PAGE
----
Sugar maple problem

Asked July 10, 2018, 8:05 PM EDT

I don’t think my maple is long for this world. We have not hit with lawn mower. Any ideas? Anything I can do to help this area? Thanks

Livingston County Michigan

4 Responses


Thank you for your question, sorry for the slow response. And unfortunately, I have to agree with you; I do not think that the maple will survive long with that amount of bark damage.

A couple potential causes of trunk injury on maples are sun scald, some type of boring insect, such as the flatheaded appletree borer, or a combination. Maple trees are more prone to bark splitting than some other trees. As it says in an article from the University of Tennessee, "sunscald most often occurs on the southwest side of young trees with thin bark." Is the damage mainly on one side of the tree? (It looks like that might be the case from your picture.) Is the damaged side facing south or southwest?

There are of course, other things that could be going on with the tree as well. Look for evidence of what might have caused the damage, such as holes from boring insects or fungal growth. Also, think about the conditions where your tree is placed. Is the soil sandy or clayey? Could the tree have experienced drought stress? I'm also kind of curious about the sort of strange pattern of missing grass around the tree. Any idea what would cause that? Does it flood around the tree?

There are steps you can take to protect new trees before this damage happens. For example, wrapping young, newly-transplanted, thin-bark trees with light-colored tree wrap in the winter. And making sure newly transplanted trees have sufficient water. A two-inch layer of mulch around the tree, but not directly touching the trunk, could be helpful in moisture conservation and maintaining good soil temperature.

Please refer to the following articles for more information:

Insect Borers of Trees and Shrubs from the University of Kentucky

Frost cracks and winter damage to trees from Michigan State University (MSU) Extension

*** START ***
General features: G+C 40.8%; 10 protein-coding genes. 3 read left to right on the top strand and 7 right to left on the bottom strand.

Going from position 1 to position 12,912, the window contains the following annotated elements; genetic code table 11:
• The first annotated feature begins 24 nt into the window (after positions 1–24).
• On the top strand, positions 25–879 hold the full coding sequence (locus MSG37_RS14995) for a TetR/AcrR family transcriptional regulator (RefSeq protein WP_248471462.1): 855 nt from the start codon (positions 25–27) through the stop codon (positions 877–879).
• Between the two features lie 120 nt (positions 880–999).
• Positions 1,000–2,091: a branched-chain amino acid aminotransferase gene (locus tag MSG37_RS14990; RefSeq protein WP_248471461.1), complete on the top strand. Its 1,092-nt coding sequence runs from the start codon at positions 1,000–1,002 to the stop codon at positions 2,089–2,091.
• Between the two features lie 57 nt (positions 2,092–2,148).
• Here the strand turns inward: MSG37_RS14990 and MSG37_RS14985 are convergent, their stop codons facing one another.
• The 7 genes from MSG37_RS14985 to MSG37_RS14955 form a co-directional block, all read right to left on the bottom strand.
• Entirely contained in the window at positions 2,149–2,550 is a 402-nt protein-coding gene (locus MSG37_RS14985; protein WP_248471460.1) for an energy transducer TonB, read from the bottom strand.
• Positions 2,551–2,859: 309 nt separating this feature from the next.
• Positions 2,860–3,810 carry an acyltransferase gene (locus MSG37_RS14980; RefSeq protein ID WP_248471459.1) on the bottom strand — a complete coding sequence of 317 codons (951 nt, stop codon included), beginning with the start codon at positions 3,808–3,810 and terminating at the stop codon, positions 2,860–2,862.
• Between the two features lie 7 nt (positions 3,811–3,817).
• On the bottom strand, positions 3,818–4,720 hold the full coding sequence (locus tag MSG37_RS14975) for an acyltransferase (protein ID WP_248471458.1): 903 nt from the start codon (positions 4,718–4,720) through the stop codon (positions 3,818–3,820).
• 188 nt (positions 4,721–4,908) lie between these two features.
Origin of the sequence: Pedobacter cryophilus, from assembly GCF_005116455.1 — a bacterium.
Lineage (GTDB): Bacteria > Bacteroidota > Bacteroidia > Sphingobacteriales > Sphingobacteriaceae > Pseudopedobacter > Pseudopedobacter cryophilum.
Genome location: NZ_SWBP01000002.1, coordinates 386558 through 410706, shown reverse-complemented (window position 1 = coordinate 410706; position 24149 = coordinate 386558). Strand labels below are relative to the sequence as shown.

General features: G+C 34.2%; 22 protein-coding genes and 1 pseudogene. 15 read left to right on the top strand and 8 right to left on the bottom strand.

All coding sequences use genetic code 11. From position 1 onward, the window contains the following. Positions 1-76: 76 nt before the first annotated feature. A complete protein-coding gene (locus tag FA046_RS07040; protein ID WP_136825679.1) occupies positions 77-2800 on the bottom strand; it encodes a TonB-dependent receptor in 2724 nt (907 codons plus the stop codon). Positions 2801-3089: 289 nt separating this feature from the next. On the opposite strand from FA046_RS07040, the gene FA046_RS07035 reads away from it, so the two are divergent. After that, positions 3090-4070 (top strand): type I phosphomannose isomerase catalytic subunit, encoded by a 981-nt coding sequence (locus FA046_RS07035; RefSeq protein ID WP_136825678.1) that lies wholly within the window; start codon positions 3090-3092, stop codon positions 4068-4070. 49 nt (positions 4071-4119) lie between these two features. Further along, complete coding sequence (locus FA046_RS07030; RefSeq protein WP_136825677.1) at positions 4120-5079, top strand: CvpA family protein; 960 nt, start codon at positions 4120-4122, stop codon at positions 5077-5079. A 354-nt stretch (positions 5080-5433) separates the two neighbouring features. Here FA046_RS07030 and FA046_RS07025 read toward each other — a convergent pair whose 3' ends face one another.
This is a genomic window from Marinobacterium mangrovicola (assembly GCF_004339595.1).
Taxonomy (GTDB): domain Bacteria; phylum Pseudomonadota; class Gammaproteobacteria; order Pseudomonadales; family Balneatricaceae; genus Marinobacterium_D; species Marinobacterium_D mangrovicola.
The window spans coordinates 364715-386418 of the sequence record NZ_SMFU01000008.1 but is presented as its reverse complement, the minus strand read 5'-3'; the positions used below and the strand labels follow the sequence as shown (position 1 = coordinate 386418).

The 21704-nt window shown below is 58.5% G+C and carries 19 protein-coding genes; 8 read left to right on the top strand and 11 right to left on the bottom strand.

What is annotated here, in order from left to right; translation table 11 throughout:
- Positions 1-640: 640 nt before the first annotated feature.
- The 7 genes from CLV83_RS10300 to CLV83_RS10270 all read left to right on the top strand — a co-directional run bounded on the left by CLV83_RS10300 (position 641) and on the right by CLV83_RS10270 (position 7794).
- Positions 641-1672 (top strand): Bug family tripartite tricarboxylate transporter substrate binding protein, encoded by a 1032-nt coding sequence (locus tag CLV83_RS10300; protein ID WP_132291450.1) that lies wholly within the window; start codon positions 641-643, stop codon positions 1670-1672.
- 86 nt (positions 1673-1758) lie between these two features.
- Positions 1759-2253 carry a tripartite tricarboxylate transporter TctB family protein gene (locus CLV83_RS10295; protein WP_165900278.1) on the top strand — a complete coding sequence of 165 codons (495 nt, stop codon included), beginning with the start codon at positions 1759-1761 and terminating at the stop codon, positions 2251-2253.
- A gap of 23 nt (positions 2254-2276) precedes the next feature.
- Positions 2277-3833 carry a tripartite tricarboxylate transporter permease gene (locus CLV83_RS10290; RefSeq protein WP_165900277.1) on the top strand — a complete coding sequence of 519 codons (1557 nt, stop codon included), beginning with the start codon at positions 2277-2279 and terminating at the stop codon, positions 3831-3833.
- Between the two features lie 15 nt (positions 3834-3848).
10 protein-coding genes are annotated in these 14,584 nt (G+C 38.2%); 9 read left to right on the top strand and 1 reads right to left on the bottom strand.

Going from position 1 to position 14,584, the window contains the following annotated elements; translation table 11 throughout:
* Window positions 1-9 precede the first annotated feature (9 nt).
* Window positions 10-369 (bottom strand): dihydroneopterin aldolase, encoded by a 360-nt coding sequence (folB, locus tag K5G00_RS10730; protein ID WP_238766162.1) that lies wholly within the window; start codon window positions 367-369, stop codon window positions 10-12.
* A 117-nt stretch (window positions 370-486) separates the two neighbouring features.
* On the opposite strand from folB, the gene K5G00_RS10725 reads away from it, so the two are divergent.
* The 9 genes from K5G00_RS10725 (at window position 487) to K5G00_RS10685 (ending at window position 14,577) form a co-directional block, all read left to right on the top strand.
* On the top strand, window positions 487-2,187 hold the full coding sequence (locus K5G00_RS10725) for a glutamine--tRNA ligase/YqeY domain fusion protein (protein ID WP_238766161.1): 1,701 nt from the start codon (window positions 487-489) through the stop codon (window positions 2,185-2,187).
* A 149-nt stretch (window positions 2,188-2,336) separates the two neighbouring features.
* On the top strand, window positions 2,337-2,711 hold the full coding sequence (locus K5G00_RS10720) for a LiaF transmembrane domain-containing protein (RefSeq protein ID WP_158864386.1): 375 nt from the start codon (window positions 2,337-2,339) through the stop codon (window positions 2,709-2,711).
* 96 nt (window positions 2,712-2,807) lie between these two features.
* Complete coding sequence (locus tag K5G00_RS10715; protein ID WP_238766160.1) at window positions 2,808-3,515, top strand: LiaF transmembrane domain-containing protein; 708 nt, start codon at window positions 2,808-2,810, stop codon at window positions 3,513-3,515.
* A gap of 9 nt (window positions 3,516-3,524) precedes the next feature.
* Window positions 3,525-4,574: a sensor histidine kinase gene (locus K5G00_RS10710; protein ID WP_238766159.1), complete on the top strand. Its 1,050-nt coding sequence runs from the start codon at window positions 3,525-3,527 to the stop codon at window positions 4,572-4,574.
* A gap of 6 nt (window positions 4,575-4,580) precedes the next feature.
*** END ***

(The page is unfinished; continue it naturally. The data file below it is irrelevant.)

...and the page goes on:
Bark Splitting on Trees: Various from Cornell University

Bark Splitting on Trees from University of Tennessee Extension

Transplanting Trees and Shrubs from Cornell University Cooperative Extension (Rockland County)

Please let me know if you have any further questions.



Thanks Irene for a most thorough answer.
The damage is to the south west. Some critter has bored into the trunk in at least one place.
I like sugar maples as they get beautiful fall foliage but I knew I was taking a chance in this location. We live lakeside and the water table is very high and I don’t think this location drains well euough for a sugar maple.

My print was off the page and I couldn’t see what I was typing!
The grass was stressed last summer during a real hot period while we were on vacation.
Suggestion for a tree?

Other possible causes of tree injury on Maple could be girdling roots or a disease, such as decay caused by Phytophthora spp.

I mention Phytophthora because it can attack a number of woody ornamental plants, and thus could potentially affect your replacement tree, if that was the cause of the original tree damage. This could be true of other disease pathogens as well. Perhaps before you put in another tree, you might want to consider sending samples of this tree to the MSU Plant and Pest Diagnostic Services to get a better idea of what really killed it. I would call them ahead of time to discuss how and if you should sample.

In terms of tree suggestions for a property on the lake, here is an article from MSU Extension:

Smart trees and shrubs for natural shoreline plantings